Thunder Bay Chamber of Commerce Supports Status Cards

Status Cards Thunder Bay Chamber of Commerce
Status Cards are a source of economic opportunity for your business.
Status Cards Thunder Bay Chamber of Commerce
Status Cards are a source of economic opportunity for your business.

Thunder Bay Chamber of Commerce Takes Leadership Position

THUNDER BAY – Business – A Status Card represents economic opportunity. The Thunder Bay Chamber of Commerce has re-launched a program that encourages businesses to understand and support Status Cards in their shops and businesses.

The Thunder Bay Chamber of Commerce is distributing decals that present a positive message for customers who use Status Cards.  The Chamber’s Aboriginal Opportunities Committee has prepared a “Status Cards Welcome” decal for display by businesses across the city.  

“The Aboriginal community makes a significant contribution to the Thunder Bay economy.” says Joe Moses, Chair of the Chamber’s Aboriginal Opportunities Committee.  “It is important to ensure that Aboriginal customers recognize local businesses as an accepting and inclusive place to make their purchases.  By displaying this decal, the business is showing Aboriginal customers that their patronage is appreciated and that staff has been trained in proper handling of status card transactions.” 

In many businesses, and in particular in retail businesses, far too often customers get treated badly for using their Status Card in many instances.  For business owners, often it is likely not noted by managers, but many people experience clerks rolling their eyes, or making a customer spending money in the business feel uncomfortable. Likely in many cases, the opportunity for repeat business can be lost. That is costing your business sales, and costing your business its hard earned reputation.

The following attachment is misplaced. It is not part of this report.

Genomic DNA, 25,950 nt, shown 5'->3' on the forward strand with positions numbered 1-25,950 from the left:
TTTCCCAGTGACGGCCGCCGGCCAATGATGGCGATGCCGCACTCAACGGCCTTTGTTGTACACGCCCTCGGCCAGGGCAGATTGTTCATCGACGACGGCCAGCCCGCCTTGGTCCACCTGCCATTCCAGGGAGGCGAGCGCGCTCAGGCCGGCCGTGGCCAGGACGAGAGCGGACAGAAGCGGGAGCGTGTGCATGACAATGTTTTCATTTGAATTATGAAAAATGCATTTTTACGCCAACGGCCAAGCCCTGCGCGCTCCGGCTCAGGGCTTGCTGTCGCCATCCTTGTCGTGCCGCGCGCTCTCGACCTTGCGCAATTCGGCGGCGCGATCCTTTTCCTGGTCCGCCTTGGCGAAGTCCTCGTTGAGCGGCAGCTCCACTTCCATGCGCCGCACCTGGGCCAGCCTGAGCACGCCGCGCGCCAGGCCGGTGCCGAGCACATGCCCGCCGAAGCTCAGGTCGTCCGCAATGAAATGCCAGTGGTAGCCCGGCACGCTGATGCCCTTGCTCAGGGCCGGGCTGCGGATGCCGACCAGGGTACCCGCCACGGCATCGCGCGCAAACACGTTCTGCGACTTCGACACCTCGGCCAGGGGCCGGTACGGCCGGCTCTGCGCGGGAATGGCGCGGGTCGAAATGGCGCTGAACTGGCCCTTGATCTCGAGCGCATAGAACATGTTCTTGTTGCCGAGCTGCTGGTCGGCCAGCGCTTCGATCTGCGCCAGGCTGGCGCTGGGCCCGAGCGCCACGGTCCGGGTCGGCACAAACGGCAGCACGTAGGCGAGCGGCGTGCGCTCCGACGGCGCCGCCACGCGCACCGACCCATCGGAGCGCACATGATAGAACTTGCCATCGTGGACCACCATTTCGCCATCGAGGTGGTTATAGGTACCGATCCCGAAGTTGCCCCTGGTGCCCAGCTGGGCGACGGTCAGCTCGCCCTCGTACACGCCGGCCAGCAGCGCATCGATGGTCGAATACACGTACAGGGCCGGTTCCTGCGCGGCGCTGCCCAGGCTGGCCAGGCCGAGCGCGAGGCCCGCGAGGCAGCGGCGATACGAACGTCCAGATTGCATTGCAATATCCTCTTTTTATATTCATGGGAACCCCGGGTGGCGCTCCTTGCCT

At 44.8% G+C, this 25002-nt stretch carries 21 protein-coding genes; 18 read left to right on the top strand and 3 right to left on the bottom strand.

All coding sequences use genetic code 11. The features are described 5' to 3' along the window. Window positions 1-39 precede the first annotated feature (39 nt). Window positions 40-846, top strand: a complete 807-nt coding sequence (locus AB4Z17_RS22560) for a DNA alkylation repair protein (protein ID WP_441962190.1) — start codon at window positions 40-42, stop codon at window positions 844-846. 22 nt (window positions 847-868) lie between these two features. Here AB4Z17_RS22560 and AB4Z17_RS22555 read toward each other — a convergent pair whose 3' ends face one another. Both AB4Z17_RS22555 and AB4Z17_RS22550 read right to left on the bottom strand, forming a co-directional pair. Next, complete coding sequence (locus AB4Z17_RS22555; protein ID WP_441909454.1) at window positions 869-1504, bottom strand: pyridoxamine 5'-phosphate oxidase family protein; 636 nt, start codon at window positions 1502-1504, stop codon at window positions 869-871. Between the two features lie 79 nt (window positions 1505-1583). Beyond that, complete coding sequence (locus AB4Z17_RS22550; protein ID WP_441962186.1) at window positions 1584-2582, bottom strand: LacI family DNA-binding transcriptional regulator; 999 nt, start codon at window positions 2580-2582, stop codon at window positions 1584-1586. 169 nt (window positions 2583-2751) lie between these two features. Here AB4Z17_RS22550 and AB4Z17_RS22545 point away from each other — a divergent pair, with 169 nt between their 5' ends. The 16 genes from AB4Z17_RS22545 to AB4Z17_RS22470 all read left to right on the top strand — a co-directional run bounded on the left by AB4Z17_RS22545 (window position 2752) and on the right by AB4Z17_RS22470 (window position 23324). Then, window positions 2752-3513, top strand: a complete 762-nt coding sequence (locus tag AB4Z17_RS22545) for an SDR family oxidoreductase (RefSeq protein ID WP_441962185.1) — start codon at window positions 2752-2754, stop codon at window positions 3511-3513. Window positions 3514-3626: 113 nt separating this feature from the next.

The Chamber of Commerce sites a recent study by Thunder Bay Ventures which estimates that the contribution of the Aboriginal workforce to Thunder Bay’s GDP is in the range of $254.38 million to $383.33 million per year. 

“Status Cards Welcome” decals will be mailed to affected Chamber members and are available for pick up from the Chamber office. 

Here is what you need to know: Ontario Sales Tax

Effective September 1, 2010, Status Indians may claim an exemption from paying the eight per cent Ontario component of the Harmonized Sales Tax (HST) on qualifying property or services at the point of sale. Qualifying property and services are described in Guide 80 – Ontario First Nations Point-of-Sale Exemptions. To receive the exemption, the Status Indian must present their “Certificate of Indian Status” identity card at the time of making a purchase.

The Ontario Government states: 

“The point-of-sale exemption for Status Indians, Indian bands and councils of an Indian band will apply only to qualifying off-reserve acquisitions or importations of property or services that are for the personal consumption of the Status Indian or exclusively for consumption or use by the band or the council of the band.

“The Status Indian point-of-sale exemption will not apply where any other relief is available, such as:

  • when the purchaser is eligible for input tax credits for the HST payable (e.g., because the purchase is for use in the purchaser’s commercial activities);
  • in cases where the supply is already relieved of the HST because it is zero-rated (e.g., basic groceries) or exempt (e.g., certain health care services); or
  • when the property is a designated item that qualifies for an Ontario point-of-sale rebate for the Ontario component of the HST (e.g., children’s clothing, printed books).

“Effective September 1, 2010, vendors will provide a credit (exemption) at the time of sale of the eight per cent Ontario component of the HST for qualifying off-reserve property or services.

“Also effective September 1, 2010, the Canada Border Service Agency (CBSA) will credit the eight per cent Ontario component of the HST on qualifying goods imported by Ontario Status Indians, Indian bands and councils of Indian bands”.

For more information visit:

Status Card
Over $52 million in spending from First Nations impacts the Thunder Bay economy


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